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Once again Coupeville schools have proven themselves ahead of the curve, this time on the issue of how to deal with the issue of student bullying.
Last month, Gov. Gary Locke signed a bill mandating the adoption of anti-bullying policies in all state schools by August 2003, with a model program to be drawn up by the Superintendent of Public Instruction. Coupeville School District has had such policies in place for a while.
Superintendent Suzanne Bond said she was glad to see the issue get state-wide recognition. I think the problem has been here as long as Ive been in the business, Bond said. Its an area you want to put a lot of time into.
Bond said that about five years ago middle and high school principal Phyllis Textor was designated as the person to deal with incidences of student violence. The district has violence reports that teachers fill out, allowing administrators to track students who might be behaving badly. Without doing that, youre not aware as quickly of a given students aggressive tendencies, Bond said.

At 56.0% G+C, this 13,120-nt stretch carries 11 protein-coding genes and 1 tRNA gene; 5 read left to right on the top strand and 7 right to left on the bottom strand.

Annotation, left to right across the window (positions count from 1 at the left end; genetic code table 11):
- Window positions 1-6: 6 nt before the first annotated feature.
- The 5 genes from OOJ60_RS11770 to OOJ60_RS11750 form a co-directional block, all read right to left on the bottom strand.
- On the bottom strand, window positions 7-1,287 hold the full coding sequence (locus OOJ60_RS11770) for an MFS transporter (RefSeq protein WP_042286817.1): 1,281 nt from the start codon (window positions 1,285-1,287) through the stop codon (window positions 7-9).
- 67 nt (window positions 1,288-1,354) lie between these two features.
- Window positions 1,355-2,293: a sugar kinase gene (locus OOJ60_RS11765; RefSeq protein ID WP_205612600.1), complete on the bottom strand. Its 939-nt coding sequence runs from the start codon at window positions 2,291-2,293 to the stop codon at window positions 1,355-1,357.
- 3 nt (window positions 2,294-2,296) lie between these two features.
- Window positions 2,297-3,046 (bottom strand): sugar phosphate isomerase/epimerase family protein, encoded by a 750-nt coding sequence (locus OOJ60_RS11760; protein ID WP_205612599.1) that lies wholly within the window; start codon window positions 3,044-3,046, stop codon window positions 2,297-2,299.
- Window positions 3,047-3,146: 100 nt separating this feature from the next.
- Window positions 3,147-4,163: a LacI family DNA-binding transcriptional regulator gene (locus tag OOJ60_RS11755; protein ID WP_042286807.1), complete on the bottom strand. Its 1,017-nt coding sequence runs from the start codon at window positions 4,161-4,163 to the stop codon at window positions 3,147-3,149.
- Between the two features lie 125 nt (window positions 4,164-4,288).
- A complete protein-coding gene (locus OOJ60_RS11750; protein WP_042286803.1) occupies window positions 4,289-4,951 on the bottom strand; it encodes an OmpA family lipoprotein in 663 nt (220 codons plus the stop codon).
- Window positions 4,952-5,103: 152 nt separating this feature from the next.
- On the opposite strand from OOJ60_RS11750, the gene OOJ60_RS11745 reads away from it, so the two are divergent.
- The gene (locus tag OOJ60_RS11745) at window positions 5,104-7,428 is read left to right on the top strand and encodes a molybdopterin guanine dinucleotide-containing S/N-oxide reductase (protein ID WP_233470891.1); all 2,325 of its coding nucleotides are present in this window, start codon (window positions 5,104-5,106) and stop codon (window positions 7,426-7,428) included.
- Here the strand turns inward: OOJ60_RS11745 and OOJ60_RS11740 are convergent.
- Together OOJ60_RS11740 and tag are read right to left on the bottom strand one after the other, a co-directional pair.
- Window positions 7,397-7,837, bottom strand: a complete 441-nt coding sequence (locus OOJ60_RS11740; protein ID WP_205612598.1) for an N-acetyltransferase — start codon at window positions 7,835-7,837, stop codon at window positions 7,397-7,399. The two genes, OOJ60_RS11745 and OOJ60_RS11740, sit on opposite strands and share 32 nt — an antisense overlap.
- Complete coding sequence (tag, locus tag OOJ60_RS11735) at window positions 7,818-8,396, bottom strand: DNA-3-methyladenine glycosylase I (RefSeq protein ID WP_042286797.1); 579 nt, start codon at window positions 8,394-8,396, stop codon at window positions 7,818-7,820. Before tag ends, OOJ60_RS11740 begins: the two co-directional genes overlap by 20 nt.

Theres a fine line where teasing becomes hurtful behavior, she added.
Bond said bullying is largely an issue of respect and character. If we are constantly talking about mutual respect, then theres going to be less bullying, Bond said. She added that any anti-bullying policy should also have a means of holding mean kids accountable for their behavior.
Once a model policy is formulated at the state level, Bond said administrators in Coupeville will probably review the language to make sure were meeting the letter of the law.
Textor did not immediately return phone calls.